United States  Gotoarrow.png  U.S. Land and Property  Gotoarrow.png West Virginia  Gotoarrow.png  Land and Property

Land Grants

In 1744 Virginia encouraged the settlement of western Virginia by offering land speculators 1,000 acres for each family they brought to settle the frontier. These speculators organized land companies, such as the Greenbriar Company and the Loyal Land Company of Virginia. These companies surveyed the land and sold the surveys to individuals who obtained title by patent from the Secretary of the Colony or, after 1779, from the Virginia Land Office. By 1754 over 2 1/2 million acres had been granted to land companies.

The first warrants for military bounty land in present-day West Virginia were issued in 1782 through the Virginia Land Office. Many soldiers sold their warrants to speculators who resold th
Kanawha west virginia.jpg
e land to others (see West Virginia Military Records).

After West Virginia became a state, the state government took possession of all unowned land and continued issuing grants. The original state land grants, sales, and surveys for West Virginia are located at:

Office of the State Auditor
Capitol Building
County Collections Division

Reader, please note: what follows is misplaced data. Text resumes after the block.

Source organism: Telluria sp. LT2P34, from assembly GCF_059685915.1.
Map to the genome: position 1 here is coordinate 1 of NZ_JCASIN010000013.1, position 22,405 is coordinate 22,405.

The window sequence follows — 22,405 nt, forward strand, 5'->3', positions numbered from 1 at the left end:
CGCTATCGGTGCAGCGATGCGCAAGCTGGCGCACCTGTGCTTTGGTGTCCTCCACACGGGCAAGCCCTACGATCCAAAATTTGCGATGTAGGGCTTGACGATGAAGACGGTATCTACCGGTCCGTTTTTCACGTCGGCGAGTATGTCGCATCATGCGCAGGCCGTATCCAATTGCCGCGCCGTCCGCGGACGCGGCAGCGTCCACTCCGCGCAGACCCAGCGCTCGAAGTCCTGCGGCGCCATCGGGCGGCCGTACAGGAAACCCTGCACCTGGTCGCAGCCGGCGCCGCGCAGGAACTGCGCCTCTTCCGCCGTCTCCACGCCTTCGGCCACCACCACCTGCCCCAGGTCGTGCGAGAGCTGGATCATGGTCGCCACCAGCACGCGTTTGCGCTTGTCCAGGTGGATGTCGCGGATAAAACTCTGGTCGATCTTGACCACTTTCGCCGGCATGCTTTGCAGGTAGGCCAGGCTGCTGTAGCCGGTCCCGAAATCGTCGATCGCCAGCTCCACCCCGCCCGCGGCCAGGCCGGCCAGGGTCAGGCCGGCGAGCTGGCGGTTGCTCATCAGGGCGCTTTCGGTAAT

Building-1 Room W-212
Charleston, WV 25305
Telephone: 304-558-2251
Fax: 304-558-5200

The West Virginia Archives and History Library has copies of these records. The Family History Library has microfilm copies of these records, including:

  • Land grants arranged by counties, 1748-1912 (on 56 Family History Library films beginning with film 521685, FHL Collection.
  • Land sales, 1860-75 FHL Collection, films 558437-39.
  • Plats and surveys, 1863-89 FHL Collection, film 462959])  

The office of the state auditor published an index of all identifiable grantees from 1748 to the 1900s in:

Sims, Edgar Barr. Sims Index to Land Grants in West Virginia. Charleston, West Virginia: E.B. Sims, 1952. FHL Collection, book 975.4 R21w; film 1036828 items 3-4. The grantees are listed alphabetically within the county that issued the grant. The actual grants are on microfilm (see above).  This book is online at a subscription website:

http://content.ancestry.com/iexec/?htx=BookList&dbid=25647&offerid=0%3a7858%3a0

Information on boundary disputes and county formation data (including maps) is in:

Sims, Edgar Barr. Making a State: Formation of West Virginia. Charleston, West Virginia: E.B. Sims, 1956. FHL Collection, book Q 975.4 R2s. This includes a supplement to the Sims Index (see above).

Transfers of Land between Individuals

Land transactions after the original patent was issued have been recorded in county deed books (often titled land books). You can obtain copies by contacting the appropriate clerk's office—usually the clerk of the circuit court.

The Family History Library has microfilm copies of the pre-1900 records for most counties. From Kanawha County, for example, the library has 200 microfilms of lease records (1865-1906), release books (1866-1909), trust deeds (1855-1910), deeds (1790-1946), and homesteads (1874-1944).

Online Resources

http://www.lva.lib.va.us/whatwehave/

http://www.rootsweb.com/~wvmorgan/sims/Sims.htm

http://www.rootsweb.com/~wvminera/simsindex.htm

http://www.wvculture.org/hiStory/journal_wvh/wvh40-2.html

References